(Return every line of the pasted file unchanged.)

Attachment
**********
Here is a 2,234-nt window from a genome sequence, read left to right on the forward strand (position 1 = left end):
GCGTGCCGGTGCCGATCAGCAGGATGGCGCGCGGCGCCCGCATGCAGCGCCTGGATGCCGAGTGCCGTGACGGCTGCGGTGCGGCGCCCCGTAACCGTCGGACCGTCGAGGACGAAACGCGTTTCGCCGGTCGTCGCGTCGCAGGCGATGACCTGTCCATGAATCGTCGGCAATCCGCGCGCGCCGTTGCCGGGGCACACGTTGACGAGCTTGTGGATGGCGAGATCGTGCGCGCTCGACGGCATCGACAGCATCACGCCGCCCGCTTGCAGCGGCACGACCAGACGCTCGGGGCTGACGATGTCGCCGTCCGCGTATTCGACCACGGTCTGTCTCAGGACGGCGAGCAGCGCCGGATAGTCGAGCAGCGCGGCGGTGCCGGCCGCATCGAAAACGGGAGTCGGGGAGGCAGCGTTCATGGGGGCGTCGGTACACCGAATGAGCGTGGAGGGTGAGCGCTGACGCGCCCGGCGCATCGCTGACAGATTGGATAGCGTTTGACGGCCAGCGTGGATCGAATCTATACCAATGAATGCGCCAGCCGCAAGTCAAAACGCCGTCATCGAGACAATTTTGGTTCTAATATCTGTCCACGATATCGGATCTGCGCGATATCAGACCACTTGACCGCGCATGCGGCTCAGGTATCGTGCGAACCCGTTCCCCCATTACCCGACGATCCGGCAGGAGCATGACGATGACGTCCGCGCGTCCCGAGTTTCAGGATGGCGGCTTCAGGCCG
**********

Here is a 2,234-nt window from a genome sequence, read left to right on the forward strand (position 1 = left end):
GCGTGCCGGTGCCGATCAGCAGGATGGCGCGCGGCGCCCGCATGCAGCGCCTGGATGCCGAGTGCCGTGACGGCTGCGGTGCGGCGCCCCGTAACCGTCGGACCGTCGAGGACGAAACGCGTTTCGCCGGTCGTCGCGTCGCAGGCGATGACCTGTCCATGAATCGTCGGCAATCCGCGCGCGCCGTTGCCGGGGCACACGTTGACGAGCTTGTGGATGGCGAGATCGTGCGCGCTCGACGGCATCGACAGCATCACGCCGCCCGCTTGCAGCGGCACGACCAGACGCTCGGGGCTGACGATGTCGCCGTCCGCGTATTCGACCACGGTCTGTCTCAGGACGGCGAGCAGCGCCGGATAGTCGAGCAGCGCGGCGGTGCCGGCCGCATCGAAAACGGGAGTCGGGGAGGCAGCGTTCATGGGGGCGTCGGTACACCGAATGAGCGTGGAGGGTGAGCGCTGACGCGCCCGGCGCATCGCTGACAGATTGGATAGCGTTTGACGGCCAGCGTGGATCGAATCTATACCAATGAATGCGCCAGCCGCAAGTCAAAACGCCGTCATCGAGACAATTTTGGTTCTAATATCTGTCCACGATATCGGATCTGCGCGATATCAGACCACTTGACCGCGCATGCGGCTCAGGTATCGTGCGAACCCGTTCCCCCATTACCCGACGATCCGGCAGGAGCATGACGATGACGTCCGCGCGTCCCGAGTTTCAGGATGGCGGCTTCAGGCCG